Nothing is available for free and nor is open source software. There is a direct or indirect cost for deployment and management of all software. It may be broadly referred to as total ownership cost. Someone will have to be responsible for maintaining the system and applying security and feature updates. This is true for both proprietary and open source software.
Bazaar model of software development
It has been observed that an open source software mostly costs less than its proprietary equivalent. The cost differential can largely be attributed to the bazaar model of software development. Almost all open source projects adhere to this model. Quoting from Eric Raymond’s paper, “Linus Torvalds’s style of development — release early and often, delegate everything you can, be open to the point of promiscuity…”. Surprisingly, result of such an approach is not only a “coherent and stable system” but also a significantly cost effective method of consistently producing high quality software. This method is so effective that now we also have a hitherto non-believer of this model, Microsoft, actively practising it.
Good Samaritan practices
Most open source software for educational use is available for extremely low cost or even free. And all good and mature open source projects have great documentation and a vibrant and helpful community. The community’s vibrancy plays a key role in the software’s stature and progress.
The open source operating system distributions are much different from the hitherto popular Microsoft Windows variants. Hence, their deployment and maintenance requires engaging specially qualified personnel or acquiring new skills in-house. Both the options are economically viable and are easily possible.
Most OSVsOpen Source Vendors also provide ongoing support at very reasonable prices for the same open source product. This also ensures no vendor lock-in and keeps the support costs at check. If the turnaround support time is not a constraint one can also rely on the great amount of free support available via the project’s forums.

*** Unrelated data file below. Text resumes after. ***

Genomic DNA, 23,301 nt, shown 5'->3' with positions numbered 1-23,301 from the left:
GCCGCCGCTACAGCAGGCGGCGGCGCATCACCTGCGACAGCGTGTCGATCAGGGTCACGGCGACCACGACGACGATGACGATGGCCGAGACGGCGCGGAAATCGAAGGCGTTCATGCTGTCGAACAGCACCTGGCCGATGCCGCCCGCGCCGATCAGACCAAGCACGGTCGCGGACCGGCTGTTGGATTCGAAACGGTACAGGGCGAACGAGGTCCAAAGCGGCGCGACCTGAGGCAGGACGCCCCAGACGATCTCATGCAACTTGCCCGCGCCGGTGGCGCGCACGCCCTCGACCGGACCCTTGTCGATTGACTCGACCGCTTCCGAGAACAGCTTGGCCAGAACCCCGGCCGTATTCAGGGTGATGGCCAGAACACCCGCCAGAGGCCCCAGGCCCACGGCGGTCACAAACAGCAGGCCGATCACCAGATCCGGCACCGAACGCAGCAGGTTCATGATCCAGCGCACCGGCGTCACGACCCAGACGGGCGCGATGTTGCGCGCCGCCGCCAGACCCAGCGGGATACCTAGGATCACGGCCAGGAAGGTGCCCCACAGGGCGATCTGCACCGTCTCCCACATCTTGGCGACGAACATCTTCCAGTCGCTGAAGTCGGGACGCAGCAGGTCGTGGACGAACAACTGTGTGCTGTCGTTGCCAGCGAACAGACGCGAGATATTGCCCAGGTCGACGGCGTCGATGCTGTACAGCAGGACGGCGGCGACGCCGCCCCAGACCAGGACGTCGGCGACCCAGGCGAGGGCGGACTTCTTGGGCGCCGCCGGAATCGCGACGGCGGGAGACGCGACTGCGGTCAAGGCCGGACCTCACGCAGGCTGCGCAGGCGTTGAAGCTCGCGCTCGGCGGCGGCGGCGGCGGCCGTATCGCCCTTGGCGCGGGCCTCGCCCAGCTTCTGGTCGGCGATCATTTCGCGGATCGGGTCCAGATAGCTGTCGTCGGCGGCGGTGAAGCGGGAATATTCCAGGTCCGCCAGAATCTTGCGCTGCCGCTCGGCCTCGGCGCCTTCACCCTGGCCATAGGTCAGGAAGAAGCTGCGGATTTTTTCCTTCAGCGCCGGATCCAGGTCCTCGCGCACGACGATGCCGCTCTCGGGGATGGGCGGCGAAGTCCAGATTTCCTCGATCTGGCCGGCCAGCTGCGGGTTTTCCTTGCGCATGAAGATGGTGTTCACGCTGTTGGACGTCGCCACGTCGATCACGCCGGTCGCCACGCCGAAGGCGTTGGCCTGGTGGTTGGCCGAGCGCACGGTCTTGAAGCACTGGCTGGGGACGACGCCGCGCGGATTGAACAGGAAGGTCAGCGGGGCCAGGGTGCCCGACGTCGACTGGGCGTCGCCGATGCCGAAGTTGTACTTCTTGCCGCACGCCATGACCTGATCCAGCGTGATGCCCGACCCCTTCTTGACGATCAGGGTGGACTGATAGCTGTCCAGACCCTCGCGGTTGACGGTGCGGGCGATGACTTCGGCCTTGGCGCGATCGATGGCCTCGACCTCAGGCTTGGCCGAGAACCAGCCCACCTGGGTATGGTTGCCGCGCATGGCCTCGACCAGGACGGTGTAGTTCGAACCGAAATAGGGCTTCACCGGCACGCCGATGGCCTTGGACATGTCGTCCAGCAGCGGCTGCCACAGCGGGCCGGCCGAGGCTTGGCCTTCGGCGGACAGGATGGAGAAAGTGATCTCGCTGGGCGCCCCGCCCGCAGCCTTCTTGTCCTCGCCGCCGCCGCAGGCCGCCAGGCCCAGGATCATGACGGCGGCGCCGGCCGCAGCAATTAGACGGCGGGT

License cost a huge factor
There are many open source products available, providing most if not all functionality as that of the proprietary alternatives and that too at a lower cost. Hence, even with the extra effort, the gains due to license cost savings and productivity boost are much greater. So much so, that Microsoft started offering significant educational discounts to counter the Linux threat. This reaction from Microsoft also helps validate the impact of open source in education from a cost stand-point. A year 2009, IIM-Bangalore study estimates that the quantum of savings by adopting open source in education and e-governance in India could well be over Rs. 10,000 crores. And this is only a conservative estimate.
Thus, due to the low TCOTotal Cost of Ownership, adopting open source software products results in significant saving of funds for a school. These funds saved can be better utilised in several other areas such as school infrastructure development and teacher training programmes.